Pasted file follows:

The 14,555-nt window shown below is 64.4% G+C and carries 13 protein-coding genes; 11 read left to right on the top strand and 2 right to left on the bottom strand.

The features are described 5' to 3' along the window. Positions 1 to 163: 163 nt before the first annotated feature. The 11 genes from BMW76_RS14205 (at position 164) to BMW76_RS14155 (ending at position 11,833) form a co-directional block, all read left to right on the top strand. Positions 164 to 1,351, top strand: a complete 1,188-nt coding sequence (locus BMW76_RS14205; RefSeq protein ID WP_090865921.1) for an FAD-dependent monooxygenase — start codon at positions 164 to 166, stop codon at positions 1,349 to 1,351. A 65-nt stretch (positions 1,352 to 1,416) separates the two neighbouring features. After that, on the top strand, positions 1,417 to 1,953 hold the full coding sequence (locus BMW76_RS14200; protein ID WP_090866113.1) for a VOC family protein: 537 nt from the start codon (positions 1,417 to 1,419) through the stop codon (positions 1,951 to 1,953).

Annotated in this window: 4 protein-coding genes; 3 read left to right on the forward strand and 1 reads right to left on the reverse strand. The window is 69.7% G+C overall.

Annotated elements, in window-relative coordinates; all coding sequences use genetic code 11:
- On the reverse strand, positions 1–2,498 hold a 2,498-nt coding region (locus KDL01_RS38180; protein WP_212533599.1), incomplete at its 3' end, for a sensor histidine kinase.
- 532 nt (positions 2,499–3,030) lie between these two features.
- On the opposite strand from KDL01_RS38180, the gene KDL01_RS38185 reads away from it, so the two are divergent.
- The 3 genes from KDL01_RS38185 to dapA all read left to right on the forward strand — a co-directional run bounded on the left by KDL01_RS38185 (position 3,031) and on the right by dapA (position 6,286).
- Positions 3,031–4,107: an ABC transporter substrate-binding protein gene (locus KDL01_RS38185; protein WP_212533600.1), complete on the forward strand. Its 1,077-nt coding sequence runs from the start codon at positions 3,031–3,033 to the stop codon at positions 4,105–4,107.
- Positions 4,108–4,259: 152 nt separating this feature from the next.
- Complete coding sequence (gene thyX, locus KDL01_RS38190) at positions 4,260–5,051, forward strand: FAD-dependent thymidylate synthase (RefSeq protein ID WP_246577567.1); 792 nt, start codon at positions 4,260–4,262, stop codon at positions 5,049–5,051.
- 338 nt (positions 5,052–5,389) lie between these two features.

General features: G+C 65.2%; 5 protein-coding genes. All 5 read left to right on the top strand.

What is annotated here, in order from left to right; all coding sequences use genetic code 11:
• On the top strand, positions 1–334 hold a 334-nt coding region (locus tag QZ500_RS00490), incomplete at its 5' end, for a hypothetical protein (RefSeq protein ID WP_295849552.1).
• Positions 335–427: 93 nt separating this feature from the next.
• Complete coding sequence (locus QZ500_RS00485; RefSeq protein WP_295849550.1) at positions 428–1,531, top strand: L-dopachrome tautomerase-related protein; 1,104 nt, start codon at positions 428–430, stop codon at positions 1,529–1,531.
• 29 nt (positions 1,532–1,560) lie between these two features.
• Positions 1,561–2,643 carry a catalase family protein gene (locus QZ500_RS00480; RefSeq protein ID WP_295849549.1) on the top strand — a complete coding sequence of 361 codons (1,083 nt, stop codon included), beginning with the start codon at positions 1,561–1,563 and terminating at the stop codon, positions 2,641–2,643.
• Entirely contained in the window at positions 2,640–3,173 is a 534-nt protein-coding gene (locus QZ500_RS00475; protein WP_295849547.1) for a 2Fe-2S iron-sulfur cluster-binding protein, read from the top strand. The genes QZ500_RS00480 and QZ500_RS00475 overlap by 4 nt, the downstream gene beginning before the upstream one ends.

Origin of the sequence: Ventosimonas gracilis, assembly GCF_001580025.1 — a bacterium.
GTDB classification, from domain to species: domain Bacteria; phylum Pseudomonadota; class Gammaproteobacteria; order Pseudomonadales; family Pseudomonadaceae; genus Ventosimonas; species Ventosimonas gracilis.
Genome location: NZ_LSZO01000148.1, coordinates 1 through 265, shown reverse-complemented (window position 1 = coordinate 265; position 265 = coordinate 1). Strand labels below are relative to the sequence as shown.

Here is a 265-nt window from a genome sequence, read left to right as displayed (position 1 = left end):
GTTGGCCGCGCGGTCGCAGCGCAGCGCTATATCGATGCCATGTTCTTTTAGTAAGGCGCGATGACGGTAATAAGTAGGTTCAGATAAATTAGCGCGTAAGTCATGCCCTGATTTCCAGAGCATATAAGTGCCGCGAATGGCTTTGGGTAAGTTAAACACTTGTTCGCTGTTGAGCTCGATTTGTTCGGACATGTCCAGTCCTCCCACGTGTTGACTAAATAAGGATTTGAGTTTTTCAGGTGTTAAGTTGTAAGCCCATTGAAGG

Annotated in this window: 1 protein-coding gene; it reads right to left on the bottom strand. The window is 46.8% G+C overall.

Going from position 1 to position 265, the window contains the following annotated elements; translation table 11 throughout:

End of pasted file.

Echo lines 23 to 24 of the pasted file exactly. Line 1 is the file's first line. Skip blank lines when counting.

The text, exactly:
Genome location: NZ_LSZO01000148.1, coordinates 1 through 265, shown reverse-complemented (window position 1 = coordinate 265; position 265 = coordinate 1). Strand labels below are relative to the sequence as shown.

Here is a 265-nt window from a genome sequence, read left to right as displayed (position 1 = left end):